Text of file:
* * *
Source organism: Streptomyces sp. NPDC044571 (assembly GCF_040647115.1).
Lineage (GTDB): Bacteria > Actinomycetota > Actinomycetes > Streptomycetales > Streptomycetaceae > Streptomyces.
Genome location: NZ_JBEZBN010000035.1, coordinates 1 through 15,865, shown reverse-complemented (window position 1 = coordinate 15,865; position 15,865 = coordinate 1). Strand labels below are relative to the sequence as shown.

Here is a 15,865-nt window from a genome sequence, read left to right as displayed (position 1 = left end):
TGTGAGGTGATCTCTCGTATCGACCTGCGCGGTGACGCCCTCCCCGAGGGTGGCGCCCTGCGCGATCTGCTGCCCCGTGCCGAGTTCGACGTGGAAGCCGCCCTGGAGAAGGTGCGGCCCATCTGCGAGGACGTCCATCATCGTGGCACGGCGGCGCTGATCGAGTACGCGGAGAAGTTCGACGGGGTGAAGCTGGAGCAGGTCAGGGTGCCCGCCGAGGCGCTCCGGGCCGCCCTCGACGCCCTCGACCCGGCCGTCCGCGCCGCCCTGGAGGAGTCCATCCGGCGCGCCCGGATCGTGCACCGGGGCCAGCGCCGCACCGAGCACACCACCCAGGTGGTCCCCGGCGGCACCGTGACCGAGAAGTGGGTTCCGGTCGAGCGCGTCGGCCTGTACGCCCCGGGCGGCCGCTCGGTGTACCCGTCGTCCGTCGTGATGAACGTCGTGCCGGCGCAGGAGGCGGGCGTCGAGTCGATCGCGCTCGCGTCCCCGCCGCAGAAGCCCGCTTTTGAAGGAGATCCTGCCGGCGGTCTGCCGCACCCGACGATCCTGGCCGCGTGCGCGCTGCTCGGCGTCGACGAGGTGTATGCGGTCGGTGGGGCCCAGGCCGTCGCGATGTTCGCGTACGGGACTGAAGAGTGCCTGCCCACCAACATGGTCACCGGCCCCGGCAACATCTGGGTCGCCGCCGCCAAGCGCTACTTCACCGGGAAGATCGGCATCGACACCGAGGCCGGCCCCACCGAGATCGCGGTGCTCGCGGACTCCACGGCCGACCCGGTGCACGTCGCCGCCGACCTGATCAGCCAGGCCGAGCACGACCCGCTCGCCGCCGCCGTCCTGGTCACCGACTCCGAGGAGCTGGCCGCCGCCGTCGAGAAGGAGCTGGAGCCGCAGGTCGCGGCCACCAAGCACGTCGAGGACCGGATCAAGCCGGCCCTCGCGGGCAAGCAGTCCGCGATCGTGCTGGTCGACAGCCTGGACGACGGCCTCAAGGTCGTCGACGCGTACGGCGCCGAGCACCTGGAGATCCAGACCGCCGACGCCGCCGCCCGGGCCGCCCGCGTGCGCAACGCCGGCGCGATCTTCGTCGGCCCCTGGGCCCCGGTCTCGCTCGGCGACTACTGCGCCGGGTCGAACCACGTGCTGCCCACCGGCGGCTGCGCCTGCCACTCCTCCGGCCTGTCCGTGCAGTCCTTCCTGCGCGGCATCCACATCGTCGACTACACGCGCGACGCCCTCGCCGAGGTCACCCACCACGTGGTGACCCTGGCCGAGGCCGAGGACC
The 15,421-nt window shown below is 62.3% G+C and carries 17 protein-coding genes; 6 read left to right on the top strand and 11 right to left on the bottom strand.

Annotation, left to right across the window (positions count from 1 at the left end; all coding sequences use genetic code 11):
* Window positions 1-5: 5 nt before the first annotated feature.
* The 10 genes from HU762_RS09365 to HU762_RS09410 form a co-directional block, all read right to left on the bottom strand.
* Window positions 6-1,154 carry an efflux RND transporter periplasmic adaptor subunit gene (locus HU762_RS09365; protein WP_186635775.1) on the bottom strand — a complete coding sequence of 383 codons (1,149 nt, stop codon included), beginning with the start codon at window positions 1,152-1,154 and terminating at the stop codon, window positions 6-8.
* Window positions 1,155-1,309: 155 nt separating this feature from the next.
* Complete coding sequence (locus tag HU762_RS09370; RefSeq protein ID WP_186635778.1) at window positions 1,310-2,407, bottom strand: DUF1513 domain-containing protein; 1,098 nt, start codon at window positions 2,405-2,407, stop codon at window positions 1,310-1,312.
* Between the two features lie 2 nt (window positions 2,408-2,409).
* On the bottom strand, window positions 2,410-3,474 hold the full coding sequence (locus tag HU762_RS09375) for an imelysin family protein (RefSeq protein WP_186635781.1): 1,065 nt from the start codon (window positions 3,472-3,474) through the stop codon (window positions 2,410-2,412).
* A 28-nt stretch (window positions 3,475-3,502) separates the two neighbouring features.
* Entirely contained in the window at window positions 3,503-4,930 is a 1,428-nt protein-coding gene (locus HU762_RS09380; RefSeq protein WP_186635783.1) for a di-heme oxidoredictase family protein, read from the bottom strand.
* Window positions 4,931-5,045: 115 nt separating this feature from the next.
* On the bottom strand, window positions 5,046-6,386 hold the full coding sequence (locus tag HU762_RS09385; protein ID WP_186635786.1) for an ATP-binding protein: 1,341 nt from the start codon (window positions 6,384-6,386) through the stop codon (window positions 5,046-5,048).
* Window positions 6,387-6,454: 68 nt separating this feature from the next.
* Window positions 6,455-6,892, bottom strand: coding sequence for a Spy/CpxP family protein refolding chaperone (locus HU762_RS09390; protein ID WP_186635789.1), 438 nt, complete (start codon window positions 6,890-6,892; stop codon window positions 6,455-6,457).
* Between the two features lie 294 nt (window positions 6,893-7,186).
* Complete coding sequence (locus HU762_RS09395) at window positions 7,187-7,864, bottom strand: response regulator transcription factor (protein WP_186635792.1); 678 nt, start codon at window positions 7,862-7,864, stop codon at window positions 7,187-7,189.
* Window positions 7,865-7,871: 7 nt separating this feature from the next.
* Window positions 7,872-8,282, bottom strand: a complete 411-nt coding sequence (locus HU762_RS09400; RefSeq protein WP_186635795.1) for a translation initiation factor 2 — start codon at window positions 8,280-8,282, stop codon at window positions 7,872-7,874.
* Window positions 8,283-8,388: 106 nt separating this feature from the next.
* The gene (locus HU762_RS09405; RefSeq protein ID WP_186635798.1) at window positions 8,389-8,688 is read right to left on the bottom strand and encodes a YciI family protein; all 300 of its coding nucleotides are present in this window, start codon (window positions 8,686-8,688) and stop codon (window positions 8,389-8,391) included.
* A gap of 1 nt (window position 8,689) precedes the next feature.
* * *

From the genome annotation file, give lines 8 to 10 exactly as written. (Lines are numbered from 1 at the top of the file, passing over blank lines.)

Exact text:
* Window positions 1-5: 5 nt before the first annotated feature.
* The 10 genes from HU762_RS09365 to HU762_RS09410 form a co-directional block, all read right to left on the bottom strand.
* Window positions 6-1,154 carry an efflux RND transporter periplasmic adaptor subunit gene (locus HU762_RS09365; protein WP_186635775.1) on the bottom strand — a complete coding sequence of 383 codons (1,149 nt, stop codon included), beginning with the start codon at window positions 1,152-1,154 and terminating at the stop codon, window positions 6-8.